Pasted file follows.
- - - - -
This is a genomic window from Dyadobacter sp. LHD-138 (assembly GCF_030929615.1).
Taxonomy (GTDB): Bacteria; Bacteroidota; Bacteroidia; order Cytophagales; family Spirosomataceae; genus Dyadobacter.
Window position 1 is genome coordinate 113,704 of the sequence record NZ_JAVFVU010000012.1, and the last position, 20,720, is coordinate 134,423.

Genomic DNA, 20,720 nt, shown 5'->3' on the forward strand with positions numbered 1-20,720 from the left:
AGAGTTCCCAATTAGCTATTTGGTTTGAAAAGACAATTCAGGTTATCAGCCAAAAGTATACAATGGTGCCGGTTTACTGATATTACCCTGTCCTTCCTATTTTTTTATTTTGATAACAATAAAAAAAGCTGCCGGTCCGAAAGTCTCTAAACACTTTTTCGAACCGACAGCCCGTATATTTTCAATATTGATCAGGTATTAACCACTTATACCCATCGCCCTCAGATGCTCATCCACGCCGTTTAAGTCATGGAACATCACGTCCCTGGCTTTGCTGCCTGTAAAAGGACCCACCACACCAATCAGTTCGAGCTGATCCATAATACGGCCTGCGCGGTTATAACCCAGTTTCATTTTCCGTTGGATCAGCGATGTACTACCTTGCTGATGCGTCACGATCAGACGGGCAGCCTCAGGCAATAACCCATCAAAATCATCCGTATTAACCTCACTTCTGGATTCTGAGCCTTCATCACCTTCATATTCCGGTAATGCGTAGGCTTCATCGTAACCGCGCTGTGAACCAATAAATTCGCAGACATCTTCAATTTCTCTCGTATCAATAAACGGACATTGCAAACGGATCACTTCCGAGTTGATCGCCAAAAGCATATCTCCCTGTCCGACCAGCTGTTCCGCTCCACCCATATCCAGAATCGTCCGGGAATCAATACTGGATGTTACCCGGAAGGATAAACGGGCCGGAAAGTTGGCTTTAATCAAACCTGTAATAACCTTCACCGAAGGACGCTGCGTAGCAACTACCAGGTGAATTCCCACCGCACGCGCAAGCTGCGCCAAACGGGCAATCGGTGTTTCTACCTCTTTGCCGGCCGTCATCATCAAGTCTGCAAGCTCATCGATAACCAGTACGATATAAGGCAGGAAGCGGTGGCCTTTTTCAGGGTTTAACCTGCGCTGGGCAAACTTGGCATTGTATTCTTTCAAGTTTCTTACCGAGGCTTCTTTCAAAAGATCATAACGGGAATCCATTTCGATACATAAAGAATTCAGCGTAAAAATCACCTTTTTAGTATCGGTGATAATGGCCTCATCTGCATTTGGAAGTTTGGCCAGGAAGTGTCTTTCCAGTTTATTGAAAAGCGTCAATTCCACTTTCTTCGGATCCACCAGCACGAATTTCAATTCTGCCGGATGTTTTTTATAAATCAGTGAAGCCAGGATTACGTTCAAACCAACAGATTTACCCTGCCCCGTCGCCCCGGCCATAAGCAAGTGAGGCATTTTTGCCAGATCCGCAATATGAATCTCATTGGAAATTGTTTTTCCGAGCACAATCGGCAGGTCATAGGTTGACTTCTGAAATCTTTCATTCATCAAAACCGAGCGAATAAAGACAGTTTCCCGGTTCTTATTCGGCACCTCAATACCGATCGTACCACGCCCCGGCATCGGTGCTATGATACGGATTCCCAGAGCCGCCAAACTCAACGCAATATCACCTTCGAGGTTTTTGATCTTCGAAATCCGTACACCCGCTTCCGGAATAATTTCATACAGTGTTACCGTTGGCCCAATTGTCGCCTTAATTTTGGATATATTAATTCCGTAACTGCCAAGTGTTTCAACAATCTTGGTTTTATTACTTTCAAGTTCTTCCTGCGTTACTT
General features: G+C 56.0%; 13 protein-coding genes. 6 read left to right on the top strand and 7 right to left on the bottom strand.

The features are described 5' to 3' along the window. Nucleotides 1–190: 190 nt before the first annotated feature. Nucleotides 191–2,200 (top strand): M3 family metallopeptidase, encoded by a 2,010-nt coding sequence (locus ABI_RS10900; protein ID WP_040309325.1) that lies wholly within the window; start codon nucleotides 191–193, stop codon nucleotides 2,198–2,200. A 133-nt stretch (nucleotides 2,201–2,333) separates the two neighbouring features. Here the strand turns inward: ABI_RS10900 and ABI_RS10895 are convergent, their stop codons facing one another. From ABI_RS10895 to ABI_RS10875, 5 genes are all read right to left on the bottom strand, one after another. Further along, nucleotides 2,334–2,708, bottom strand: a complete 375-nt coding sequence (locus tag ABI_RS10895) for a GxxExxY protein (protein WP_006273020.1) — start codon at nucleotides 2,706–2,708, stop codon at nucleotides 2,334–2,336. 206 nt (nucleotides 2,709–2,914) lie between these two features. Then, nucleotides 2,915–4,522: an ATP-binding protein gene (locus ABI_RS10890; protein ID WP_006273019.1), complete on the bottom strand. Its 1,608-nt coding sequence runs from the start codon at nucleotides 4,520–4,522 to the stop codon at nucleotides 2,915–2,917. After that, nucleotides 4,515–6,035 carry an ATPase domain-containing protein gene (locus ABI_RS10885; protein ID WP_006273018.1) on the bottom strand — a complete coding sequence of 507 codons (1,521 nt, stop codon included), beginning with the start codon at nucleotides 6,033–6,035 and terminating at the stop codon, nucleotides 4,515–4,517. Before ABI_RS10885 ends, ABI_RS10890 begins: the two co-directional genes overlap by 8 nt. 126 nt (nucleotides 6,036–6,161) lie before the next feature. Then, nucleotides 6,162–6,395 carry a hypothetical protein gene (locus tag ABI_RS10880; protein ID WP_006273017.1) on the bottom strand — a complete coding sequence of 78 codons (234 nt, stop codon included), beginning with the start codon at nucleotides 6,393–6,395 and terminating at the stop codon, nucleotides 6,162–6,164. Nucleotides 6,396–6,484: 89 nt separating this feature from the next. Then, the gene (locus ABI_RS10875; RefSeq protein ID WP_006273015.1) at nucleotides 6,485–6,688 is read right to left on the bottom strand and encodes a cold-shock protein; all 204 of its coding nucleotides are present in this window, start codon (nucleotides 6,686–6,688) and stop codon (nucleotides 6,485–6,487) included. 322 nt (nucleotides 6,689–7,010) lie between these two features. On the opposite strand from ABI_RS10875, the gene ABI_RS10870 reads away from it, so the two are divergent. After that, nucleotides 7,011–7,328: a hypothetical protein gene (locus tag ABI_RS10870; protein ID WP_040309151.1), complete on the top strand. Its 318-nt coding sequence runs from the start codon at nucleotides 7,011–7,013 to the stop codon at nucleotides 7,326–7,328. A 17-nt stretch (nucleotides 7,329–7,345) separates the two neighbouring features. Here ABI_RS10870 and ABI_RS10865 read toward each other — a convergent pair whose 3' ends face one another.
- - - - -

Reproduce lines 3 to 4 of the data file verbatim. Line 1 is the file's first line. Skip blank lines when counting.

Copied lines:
Window position 1 is genome coordinate 113,704 of the sequence record NZ_JAVFVU010000012.1, and the last position, 20,720, is coordinate 134,423.

Genomic DNA, 20,720 nt, shown 5'->3' on the forward strand with positions numbered 1-20,720 from the left: